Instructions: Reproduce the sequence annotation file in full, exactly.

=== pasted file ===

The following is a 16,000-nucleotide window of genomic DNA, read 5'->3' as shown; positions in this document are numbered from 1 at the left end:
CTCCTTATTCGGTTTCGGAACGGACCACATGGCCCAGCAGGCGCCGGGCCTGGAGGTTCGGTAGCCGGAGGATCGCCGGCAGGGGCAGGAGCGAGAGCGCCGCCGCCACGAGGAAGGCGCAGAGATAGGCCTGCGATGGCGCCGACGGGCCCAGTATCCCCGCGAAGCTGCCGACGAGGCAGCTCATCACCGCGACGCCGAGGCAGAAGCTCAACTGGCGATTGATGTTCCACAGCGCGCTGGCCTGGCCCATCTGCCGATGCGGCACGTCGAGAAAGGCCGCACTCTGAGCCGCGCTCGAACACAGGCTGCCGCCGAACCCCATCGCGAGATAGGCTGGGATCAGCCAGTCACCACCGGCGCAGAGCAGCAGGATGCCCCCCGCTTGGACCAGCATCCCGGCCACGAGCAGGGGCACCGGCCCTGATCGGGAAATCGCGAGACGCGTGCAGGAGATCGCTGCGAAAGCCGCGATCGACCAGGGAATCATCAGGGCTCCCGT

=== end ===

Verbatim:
The following is a 16,000-nucleotide window of genomic DNA, read 5'->3' as shown; positions in this document are numbered from 1 at the left end:
CTCCTTATTCGGTTTCGGAACGGACCACATGGCCCAGCAGGCGCCGGGCCTGGAGGTTCGGTAGCCGGAGGATCGCCGGCAGGGGCAGGAGCGAGAGCGCCGCCGCCACGAGGAAGGCGCAGAGATAGGCCTGCGATGGCGCCGACGGGCCCAGTATCCCCGCGAAGCTGCCGACGAGGCAGCTCATCACCGCGACGCCGAGGCAGAAGCTCAACTGGCGATTGATGTTCCACAGCGCGCTGGCCTGGCCCATCTGCCGATGCGGCACGTCGAGAAAGGCCGCACTCTGAGCCGCGCTCGAACACAGGCTGCCGCCGAACCCCATCGCGAGATAGGCTGGGATCAGCCAGTCACCACCGGCGCAGAGCAGCAGGATGCCCCCCGCTTGGACCAGCATCCCGGCCACGAGCAGGGGCACCGGCCCTGATCGGGAAATCGCGAGACGCGTGCAGGAGATCGCTGCGAAAGCCGCGATCGACCAGGGAATCATCAGGGCTCCCGT